ABERDEEN, SD -
Cities across KELOLAND have been trying to crack down on alcohol sales to minors. And after years of failed attempts, Aberdeen is seeing some success.
"If they don't have an ID with them, they're not going to get served. It's that plain and simple," Melissa Erlenbusch said.
It's a strict policy Erlenbusch says is in place at Ward Plaza, the bar she manages in downtown Aberdeen. And if anyone's underage and trying to get alcohol, she insists they won't get it there.
"That's an expectation we have because our employees know that if we fail a sting, they're not going to be employed anymore," Erlenbusch said. "It's just a given."
But being denied alcohol as a minor hasn't historically been a given around town.
"It was just horrible. I mean, I was confident that on any given night, any minor in this town could walk into a place and come out with alcohol," City Attorney Adam Altman said.
Altman started working with police on liquor stings a handful of years ago. He calls initial results appalling.
"They were failing left and right," Altman said.
Day or night, store or bar, it didn't seem to matter and, Altman says, the minors weren't even going in with fake driver’s licenses.
"Never," Altman said. "Everybody uses their state-issued driver’s license. Typically it's their South Dakota driver’s license. Although I had one person that was Iowa, but it was a legitimate Iowa state driver’s license. And they sell anyway."
At the Ward Plaza, Erlenbusch is proud of her establishment's passing record. She says it can mean long hours on her part, but she works with staff to make sure they're trained and obeying the rules.
"We just need to assure ourselves that we're doing things right," Erlenbusch said.
But not all businesses can boast that same record. After the 2007 increase in stings, passing rates didn't improve much. So, city leaders have been working on ways to stop the sale of alcohol to minors.
Altman says he first started cracking down harder on business owners. Despite owners cracking down on employees, the city still didn’t see results.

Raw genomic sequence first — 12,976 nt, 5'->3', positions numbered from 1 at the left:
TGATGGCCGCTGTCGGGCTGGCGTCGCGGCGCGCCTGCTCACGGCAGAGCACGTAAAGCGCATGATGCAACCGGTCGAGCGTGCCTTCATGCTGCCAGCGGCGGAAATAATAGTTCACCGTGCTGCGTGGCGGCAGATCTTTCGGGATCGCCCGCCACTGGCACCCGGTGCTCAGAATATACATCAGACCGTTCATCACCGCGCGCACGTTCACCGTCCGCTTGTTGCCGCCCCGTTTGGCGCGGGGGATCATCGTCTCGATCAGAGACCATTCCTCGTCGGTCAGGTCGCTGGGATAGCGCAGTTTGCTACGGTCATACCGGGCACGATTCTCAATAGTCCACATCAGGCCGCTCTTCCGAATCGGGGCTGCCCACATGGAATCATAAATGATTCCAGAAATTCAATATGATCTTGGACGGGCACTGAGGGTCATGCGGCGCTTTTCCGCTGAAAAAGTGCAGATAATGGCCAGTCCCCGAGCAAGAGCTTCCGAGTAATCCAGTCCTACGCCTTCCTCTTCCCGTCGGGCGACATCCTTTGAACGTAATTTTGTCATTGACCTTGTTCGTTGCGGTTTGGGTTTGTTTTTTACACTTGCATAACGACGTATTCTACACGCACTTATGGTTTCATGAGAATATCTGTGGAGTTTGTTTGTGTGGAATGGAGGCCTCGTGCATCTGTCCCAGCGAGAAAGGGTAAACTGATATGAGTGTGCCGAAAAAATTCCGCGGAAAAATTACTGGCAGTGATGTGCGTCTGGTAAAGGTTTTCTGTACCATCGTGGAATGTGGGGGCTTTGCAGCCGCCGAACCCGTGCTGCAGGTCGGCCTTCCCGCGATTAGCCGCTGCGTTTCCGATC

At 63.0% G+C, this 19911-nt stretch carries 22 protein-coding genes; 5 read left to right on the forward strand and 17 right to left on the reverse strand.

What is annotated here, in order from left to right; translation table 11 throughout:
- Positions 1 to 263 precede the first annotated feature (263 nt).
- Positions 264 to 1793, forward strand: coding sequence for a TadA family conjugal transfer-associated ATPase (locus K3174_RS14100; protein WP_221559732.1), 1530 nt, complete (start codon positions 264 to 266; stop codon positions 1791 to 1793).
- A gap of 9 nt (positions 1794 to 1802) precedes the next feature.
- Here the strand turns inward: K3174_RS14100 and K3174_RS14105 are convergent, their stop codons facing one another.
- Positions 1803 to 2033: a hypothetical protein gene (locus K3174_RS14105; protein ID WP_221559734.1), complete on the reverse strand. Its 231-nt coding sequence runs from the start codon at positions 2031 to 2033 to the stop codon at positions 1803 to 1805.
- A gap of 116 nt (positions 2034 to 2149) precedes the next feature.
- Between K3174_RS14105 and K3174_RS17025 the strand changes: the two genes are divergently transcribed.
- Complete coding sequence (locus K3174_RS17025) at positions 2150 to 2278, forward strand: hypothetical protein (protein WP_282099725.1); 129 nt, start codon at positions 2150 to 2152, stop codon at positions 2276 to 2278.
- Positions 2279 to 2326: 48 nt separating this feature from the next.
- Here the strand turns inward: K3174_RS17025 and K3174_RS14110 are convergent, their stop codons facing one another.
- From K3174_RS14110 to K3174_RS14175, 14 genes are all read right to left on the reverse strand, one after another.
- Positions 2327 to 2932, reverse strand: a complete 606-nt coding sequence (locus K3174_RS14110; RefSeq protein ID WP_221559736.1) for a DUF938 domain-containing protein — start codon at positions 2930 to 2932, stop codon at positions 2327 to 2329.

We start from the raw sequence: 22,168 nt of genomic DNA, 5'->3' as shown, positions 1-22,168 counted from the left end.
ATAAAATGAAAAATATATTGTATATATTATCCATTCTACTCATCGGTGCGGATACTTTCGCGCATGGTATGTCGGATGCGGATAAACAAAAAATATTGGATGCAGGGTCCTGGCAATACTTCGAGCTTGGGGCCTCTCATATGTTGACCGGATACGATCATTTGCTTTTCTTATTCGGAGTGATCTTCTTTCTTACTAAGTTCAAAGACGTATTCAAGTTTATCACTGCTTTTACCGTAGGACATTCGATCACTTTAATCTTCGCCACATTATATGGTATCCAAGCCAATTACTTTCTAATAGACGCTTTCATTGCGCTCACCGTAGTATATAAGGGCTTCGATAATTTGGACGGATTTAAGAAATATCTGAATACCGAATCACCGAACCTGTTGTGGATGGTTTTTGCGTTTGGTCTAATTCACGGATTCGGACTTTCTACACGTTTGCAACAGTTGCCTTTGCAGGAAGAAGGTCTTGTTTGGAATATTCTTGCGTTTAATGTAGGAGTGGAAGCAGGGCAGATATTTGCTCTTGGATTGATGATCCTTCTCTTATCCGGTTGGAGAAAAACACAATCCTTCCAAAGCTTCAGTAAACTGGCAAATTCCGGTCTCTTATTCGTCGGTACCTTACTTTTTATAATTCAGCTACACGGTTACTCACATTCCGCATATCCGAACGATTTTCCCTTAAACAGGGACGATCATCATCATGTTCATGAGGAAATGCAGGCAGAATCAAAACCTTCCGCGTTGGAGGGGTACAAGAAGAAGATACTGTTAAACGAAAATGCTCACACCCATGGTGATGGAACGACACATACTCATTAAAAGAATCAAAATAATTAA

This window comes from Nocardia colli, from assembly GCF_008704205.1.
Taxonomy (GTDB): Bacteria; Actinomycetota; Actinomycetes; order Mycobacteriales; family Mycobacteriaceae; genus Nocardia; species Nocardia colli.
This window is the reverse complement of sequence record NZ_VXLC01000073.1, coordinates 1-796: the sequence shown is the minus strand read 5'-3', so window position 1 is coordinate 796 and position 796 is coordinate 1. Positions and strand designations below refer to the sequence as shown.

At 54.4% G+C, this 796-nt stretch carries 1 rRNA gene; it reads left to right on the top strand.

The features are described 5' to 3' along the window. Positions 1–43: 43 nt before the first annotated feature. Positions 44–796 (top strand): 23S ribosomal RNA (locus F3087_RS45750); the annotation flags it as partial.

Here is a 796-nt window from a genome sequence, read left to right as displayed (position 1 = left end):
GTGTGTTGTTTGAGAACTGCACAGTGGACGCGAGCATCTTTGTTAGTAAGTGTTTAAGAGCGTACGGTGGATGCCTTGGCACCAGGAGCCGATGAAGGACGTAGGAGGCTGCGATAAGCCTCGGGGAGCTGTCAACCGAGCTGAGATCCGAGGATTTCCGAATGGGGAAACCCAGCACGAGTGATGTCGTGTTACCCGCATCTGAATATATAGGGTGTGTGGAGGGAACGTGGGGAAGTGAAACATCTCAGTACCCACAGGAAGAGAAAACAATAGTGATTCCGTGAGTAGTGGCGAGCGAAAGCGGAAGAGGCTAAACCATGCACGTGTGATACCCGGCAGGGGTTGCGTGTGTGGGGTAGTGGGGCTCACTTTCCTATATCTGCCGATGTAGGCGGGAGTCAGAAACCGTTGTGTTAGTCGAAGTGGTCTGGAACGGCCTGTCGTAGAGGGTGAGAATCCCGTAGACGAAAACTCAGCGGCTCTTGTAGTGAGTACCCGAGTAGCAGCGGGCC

Altman says servers or clerks lost jobs for selling to someone underage. Those who didn't fail were rewarded, but businesses still failed stings. So, the city started directing more attention toward the clerks and servers.
"I just started asking the judge, can we start imposing some jail time because nothing else is working," Altman said.
That's when the city started seeing results. During its latest sting, every business passed.
As someone working in the industry, Erlenbusch says there's plenty of blame to go around when a minor gets a drink and she wants accountability to fall on all involved from the minor up to the liquor license holder.
"I hold myself accountable to that as well. I mean, if it were I that failed a sting, I would expect not to have a job," Erlenbusch said.
And as it works to make sure businesses within its limits comply, the city says there are enforcement measures to keep all parties in check. It's only a sting away from seeing if those measures are still working.
The city takes nearly $20,000 a year from video lottery placement fees and designates it toward the fight on underage drinking. That goes toward education and enforcement efforts, including the liquor stings.
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